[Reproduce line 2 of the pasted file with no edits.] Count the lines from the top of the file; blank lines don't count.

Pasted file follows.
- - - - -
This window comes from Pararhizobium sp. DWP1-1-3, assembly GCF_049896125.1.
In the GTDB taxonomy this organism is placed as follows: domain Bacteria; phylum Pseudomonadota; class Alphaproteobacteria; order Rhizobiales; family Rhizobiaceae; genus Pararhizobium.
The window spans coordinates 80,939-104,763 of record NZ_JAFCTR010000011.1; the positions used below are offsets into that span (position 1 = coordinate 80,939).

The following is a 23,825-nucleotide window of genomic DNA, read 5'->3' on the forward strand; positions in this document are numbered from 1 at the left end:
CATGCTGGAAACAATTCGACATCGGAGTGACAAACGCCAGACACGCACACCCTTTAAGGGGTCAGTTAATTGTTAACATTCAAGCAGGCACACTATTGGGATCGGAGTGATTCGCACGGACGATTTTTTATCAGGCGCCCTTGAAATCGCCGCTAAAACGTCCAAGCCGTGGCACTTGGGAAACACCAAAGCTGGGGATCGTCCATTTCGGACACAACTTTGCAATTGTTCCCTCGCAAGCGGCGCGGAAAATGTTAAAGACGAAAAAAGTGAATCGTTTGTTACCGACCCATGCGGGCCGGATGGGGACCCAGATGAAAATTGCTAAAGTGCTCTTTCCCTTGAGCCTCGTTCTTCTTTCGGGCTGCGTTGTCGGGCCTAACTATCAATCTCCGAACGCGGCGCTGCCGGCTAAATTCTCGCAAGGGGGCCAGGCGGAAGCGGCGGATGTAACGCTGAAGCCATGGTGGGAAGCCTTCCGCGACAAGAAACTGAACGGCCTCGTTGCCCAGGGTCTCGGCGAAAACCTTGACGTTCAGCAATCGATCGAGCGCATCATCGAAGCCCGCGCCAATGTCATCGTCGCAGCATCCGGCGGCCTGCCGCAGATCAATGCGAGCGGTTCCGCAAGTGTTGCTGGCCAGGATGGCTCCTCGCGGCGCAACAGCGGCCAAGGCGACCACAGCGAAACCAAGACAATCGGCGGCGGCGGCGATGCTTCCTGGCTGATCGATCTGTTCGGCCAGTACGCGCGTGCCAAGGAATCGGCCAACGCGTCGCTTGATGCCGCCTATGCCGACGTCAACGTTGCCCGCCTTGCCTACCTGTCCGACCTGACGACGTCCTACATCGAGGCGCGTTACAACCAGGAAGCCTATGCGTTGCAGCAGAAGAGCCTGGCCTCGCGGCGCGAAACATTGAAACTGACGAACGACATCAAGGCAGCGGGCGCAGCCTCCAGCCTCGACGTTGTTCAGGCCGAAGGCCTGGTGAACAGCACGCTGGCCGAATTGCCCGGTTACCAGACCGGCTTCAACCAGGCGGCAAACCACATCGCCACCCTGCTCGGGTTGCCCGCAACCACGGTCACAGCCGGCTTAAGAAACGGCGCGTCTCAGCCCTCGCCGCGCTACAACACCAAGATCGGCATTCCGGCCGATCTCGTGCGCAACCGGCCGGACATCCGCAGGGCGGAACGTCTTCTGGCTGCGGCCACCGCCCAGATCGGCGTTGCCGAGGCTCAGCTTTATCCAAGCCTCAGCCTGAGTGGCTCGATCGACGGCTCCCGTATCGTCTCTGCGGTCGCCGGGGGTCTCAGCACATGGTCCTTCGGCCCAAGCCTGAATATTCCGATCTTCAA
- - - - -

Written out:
In the GTDB taxonomy this organism is placed as follows: domain Bacteria; phylum Pseudomonadota; class Alphaproteobacteria; order Rhizobiales; family Rhizobiaceae; genus Pararhizobium.